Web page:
Book Review: We Hope for Better Things by Erin Bartels
There are two things I look for in Christian fiction. One is creativity, the second is meaning. We Hope for Better Things debut novel by Erin Bartels gives you both. Erin Bartels is wife of Zachary Bartels, author of Playing Saint and All Souls Day.
I started the We Hope for Better Things in the late afternoon Thursday and could not put it down until I finished the last word at the crack of dawn Friday. I kept telling myself, “stop after this chapter” but low and behold I needed to know just a little bit more, just a little bit more. It was a very compelling story with colorful characters I enjoyed getting to know.
Firstly, the creativity. Three time periods of Detroit are woven together: modern day, the late sixties during the riots, and the 1850s. Each of the settings has a multi-racial couple trying to cross the racial divide. The way these three lives are intertwined and fold in on themselves is beautifully crafted.
Every time the scene changed to a new time period I marveled at the skill, the way the story arcs matched each other, the way the stories piggy-backed on the same themes. Erin Bartels crafted a lovely tale of passion about visionaries living ahead of their time.
On the negative side, though, is a missing bit in this creativity. The text is very compelling, as I said. It is tightly written which keeps you in the midst of the action. This makes you unable to put it down. But the problem with this tightness is it’s brusque, not matching the content. The book is literary fiction but written as mass market action fiction. Considering the heaviness of the content, I felt it needed a bit more poetry and feeling. A bit more lightness and beauty. My opinion; it did not detract from it being a great story.
Secondly, meaning. The theme of the book is we are all made in the image of God, no matter our color. The author writes in an afterward that the Black Lives Matter movement happened concurrently to the writing of this, so it’s a timely book for today’s social climate. Social justice is an issue very close to the heart of God, though social justice and biracial relationships are not a uniquely Christian message. God put compassion and empathy as core to universal conscience. We are made in the image of God, regardless of our skincolor. But ultimately this intrinsic value of humanity is bound to the Incarnation and Atonement of Christ. The three stories worked together to tell a bigger story, an epic saga, of the American people moving from fear of to love of racial differences. So it challenges the tensions of today, still hoping for better things.
My second dislike, though, was tied to this meaning. As Christians we have a duty to say something more than the rest of the world says. Sadly, this story was not uniquely Christian. It was published by Revell (Baker) and by a Christian (pastor’s wife). However, I kept hoping for that something else, which was missing.
Our Christian message is a bit more than social justice. It’s that the intrinsic value of humanity in the eyes of God compelled him to do more than just make us love each other. It compelled the Incarnation and the Atonement. Yes, there was prayer and God-honor in the book. There was church, but not much. But there was no risk for our message. Christ was missing.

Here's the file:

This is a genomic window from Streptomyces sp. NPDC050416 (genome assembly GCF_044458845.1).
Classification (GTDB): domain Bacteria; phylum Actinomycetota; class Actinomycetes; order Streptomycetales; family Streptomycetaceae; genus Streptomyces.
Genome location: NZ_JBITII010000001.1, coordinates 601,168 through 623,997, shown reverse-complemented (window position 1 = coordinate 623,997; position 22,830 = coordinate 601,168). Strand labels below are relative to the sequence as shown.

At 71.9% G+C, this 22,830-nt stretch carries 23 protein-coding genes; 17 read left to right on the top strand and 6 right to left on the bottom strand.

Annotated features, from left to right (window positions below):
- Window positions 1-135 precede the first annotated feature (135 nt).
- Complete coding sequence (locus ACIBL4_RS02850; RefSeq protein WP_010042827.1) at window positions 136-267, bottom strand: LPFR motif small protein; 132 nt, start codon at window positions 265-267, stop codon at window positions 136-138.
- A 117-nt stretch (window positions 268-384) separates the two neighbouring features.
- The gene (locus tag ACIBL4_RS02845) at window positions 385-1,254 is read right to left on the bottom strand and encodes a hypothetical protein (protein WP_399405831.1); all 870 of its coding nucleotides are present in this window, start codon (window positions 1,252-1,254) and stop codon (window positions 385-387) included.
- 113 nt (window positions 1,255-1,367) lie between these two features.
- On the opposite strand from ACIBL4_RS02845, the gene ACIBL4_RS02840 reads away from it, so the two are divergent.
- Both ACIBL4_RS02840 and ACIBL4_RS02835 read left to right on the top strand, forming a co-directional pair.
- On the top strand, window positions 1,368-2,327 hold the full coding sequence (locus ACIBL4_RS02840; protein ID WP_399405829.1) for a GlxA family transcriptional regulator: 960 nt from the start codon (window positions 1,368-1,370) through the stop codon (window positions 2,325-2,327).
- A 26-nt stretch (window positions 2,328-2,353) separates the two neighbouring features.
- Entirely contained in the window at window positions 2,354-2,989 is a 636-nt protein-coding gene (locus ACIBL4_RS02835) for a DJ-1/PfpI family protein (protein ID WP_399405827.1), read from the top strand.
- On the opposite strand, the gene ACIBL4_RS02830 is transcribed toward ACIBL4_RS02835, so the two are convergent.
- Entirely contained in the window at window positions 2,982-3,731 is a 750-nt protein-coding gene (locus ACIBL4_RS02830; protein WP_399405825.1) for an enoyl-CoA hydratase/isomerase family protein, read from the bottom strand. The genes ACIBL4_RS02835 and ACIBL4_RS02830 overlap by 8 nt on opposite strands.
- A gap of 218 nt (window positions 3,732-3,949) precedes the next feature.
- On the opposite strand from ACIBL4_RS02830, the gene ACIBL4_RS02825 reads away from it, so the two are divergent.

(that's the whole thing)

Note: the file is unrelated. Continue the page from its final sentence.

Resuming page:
C.S. Lewis wrote about this in Mere Christianity:
“Your real, new self (which is Christ’s and also yours, and yours just because it is His) will not come as long as you are looking for it. It will come when you are looking for Him. Does that sound strange? The same principle holds, you know, for more everyday matters.
“Even in social life, you will never make a good impression on other people until you stop thinking about what sort of impression you are making. Even in literature and art, no man who bothers about originality will ever be original whereas if you simply try to tell the truth (without caring twopence how often it has been told before) you will, nine times out of ten, become original without ever having noticed it.”
As a Christian author I personally “hope for better things” in the Christian industry. I want Christian writers to go that step further. That the reader is changed and grown spiritually, that they know God better, after having read a book–even fiction. To be fair, I rarely find a book that does this. But it’s what the Bible expects of us, in all areas of life (ie: Col 3:16, Titus 2:15, Isaiah 2:3, Rom 12:6-8). Don’t waste their life: encourage, exhort, build up, prod toward greater things in Christ.
We Hope for Better Things will definitely be a book well-loved by Michiganders for decades to come. It is their history, their lives, their heart. I enjoyed the journey with the characters, learning about history while appreciating the tensions, sorrows, and regrets. I always measure Christian fiction by this: is the reader better off after reading this book? In the case of We Hope for Better Things, the answer is a resounding YES.
The reader has been changed. The journey has not been a mere emotional merry-go-round, but was purposeful. We come out the other end of reading it thinking about ourselves, measuring our own racially-charged biases, wanting “better things” for ourselves and our family in this world. So this is why I whole-heartedly recommend We Hope for Better Things by Erin Bartels.
If you’re a Kindle Unlimited member, the great news is that the kindle version of the book available there, for your reading pleasure. Enjoy. Be blessed. Please comment below if you enjoy it as well.